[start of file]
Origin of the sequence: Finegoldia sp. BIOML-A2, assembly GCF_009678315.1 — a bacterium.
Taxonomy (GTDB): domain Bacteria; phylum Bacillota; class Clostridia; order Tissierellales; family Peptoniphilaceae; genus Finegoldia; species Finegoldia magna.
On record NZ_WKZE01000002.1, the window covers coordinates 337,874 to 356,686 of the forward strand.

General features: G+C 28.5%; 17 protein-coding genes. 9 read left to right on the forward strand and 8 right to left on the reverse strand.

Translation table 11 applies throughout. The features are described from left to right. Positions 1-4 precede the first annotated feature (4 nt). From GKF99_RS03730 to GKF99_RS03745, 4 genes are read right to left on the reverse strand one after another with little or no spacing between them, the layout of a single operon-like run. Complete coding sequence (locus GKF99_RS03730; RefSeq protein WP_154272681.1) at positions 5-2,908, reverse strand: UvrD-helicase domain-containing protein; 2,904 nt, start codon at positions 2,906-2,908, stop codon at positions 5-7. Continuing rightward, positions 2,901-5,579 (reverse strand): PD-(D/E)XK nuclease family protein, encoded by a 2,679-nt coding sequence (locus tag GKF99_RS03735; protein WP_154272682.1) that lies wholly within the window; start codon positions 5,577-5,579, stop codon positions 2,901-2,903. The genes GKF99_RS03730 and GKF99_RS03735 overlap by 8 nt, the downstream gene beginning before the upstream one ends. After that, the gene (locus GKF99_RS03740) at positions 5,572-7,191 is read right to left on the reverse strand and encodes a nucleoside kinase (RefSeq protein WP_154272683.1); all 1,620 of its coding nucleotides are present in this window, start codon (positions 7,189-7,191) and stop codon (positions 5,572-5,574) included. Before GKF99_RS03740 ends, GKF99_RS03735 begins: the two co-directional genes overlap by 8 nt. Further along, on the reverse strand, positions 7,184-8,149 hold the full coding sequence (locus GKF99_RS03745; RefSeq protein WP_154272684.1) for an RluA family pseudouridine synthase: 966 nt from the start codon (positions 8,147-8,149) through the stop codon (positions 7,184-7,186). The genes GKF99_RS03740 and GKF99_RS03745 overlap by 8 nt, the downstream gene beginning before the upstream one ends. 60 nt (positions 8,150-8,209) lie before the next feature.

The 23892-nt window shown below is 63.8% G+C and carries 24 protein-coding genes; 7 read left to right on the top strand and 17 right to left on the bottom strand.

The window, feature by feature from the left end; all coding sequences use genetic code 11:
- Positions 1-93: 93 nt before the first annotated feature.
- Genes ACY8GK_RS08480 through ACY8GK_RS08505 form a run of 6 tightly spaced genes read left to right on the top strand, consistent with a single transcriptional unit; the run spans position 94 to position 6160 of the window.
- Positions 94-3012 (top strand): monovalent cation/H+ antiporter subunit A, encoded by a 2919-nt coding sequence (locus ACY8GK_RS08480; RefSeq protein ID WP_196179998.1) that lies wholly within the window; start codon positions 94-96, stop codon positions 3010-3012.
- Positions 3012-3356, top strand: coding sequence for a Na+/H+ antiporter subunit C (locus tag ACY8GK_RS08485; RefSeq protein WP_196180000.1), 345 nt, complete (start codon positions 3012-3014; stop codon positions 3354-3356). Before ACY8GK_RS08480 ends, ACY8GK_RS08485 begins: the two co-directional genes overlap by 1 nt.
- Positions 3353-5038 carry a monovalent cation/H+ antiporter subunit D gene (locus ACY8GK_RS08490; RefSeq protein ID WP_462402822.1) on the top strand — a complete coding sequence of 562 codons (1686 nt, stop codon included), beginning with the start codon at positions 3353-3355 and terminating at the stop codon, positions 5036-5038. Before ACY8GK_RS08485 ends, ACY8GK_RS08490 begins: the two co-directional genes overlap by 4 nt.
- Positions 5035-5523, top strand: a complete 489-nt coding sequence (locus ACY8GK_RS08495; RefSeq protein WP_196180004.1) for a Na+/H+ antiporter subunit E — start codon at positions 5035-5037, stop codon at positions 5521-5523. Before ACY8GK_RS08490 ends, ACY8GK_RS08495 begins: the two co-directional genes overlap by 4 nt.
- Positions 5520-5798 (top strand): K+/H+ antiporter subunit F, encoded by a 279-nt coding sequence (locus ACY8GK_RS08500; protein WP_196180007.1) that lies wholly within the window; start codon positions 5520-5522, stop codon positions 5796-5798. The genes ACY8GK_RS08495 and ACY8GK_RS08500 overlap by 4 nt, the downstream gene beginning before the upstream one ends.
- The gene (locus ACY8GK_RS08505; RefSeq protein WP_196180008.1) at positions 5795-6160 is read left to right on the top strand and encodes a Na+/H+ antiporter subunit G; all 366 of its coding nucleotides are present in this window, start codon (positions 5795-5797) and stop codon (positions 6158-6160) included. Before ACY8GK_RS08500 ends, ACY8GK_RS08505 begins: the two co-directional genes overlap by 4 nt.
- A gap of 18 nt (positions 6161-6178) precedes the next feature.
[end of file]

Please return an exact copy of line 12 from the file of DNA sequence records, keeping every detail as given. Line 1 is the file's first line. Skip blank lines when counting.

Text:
- Positions 3353-5038 carry a monovalent cation/H+ antiporter subunit D gene (locus ACY8GK_RS08490; RefSeq protein ID WP_462402822.1) on the top strand — a complete coding sequence of 562 codons (1686 nt, stop codon included), beginning with the start codon at positions 3353-3355 and terminating at the stop codon, positions 5036-5038. Before ACY8GK_RS08485 ends, ACY8GK_RS08490 begins: the two co-directional genes overlap by 4 nt.